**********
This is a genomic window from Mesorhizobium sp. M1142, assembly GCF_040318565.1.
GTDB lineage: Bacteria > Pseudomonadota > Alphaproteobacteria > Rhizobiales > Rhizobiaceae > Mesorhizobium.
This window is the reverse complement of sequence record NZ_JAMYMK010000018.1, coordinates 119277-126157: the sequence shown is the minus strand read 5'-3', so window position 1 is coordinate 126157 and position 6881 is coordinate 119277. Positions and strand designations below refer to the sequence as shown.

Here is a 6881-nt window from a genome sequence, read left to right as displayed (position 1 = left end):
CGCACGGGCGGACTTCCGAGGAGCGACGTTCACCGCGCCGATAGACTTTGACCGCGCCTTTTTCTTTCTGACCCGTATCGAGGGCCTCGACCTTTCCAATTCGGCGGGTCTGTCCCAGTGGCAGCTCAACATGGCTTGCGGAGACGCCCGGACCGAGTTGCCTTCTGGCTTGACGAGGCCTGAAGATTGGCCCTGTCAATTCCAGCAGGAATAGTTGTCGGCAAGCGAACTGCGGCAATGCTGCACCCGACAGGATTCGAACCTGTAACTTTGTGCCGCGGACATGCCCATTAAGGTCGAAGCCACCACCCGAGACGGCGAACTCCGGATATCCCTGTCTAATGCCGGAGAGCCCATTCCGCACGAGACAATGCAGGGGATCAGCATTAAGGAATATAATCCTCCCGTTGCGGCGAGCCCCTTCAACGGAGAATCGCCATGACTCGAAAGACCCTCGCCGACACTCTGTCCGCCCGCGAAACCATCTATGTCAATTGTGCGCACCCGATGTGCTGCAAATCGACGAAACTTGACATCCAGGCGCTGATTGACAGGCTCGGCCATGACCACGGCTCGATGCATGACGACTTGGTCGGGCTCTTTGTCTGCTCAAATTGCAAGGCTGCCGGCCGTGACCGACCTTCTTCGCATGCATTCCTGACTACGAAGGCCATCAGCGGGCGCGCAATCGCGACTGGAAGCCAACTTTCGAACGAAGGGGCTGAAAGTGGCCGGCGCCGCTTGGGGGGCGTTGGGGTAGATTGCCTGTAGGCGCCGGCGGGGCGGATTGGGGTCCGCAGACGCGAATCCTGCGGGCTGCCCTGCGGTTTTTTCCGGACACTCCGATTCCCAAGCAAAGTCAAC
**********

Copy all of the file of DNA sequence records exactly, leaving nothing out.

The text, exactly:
This is a genomic window from Mesorhizobium sp. M1142, assembly GCF_040318565.1.
GTDB lineage: Bacteria > Pseudomonadota > Alphaproteobacteria > Rhizobiales > Rhizobiaceae > Mesorhizobium.
This window is the reverse complement of sequence record NZ_JAMYMK010000018.1, coordinates 119277-126157: the sequence shown is the minus strand read 5'-3', so window position 1 is coordinate 126157 and position 6881 is coordinate 119277. Positions and strand designations below refer to the sequence as shown.

Here is a 6881-nt window from a genome sequence, read left to right as displayed (position 1 = left end):
CGCACGGGCGGACTTCCGAGGAGCGACGTTCACCGCGCCGATAGACTTTGACCGCGCCTTTTTCTTTCTGACCCGTATCGAGGGCCTCGACCTTTCCAATTCGGCGGGTCTGTCCCAGTGGCAGCTCAACATGGCTTGCGGAGACGCCCGGACCGAGTTGCCTTCTGGCTTGACGAGGCCTGAAGATTGGCCCTGTCAATTCCAGCAGGAATAGTTGTCGGCAAGCGAACTGCGGCAATGCTGCACCCGACAGGATTCGAACCTGTAACTTTGTGCCGCGGACATGCCCATTAAGGTCGAAGCCACCACCCGAGACGGCGAACTCCGGATATCCCTGTCTAATGCCGGAGAGCCCATTCCGCACGAGACAATGCAGGGGATCAGCATTAAGGAATATAATCCTCCCGTTGCGGCGAGCCCCTTCAACGGAGAATCGCCATGACTCGAAAGACCCTCGCCGACACTCTGTCCGCCCGCGAAACCATCTATGTCAATTGTGCGCACCCGATGTGCTGCAAATCGACGAAACTTGACATCCAGGCGCTGATTGACAGGCTCGGCCATGACCACGGCTCGATGCATGACGACTTGGTCGGGCTCTTTGTCTGCTCAAATTGCAAGGCTGCCGGCCGTGACCGACCTTCTTCGCATGCATTCCTGACTACGAAGGCCATCAGCGGGCGCGCAATCGCGACTGGAAGCCAACTTTCGAACGAAGGGGCTGAAAGTGGCCGGCGCCGCTTGGGGGGCGTTGGGGTAGATTGCCTGTAGGCGCCGGCGGGGCGGATTGGGGTCCGCAGACGCGAATCCTGCGGGCTGCCCTGCGGTTTTTTCCGGACACTCCGATTCCCAAGCAAAGTCAAC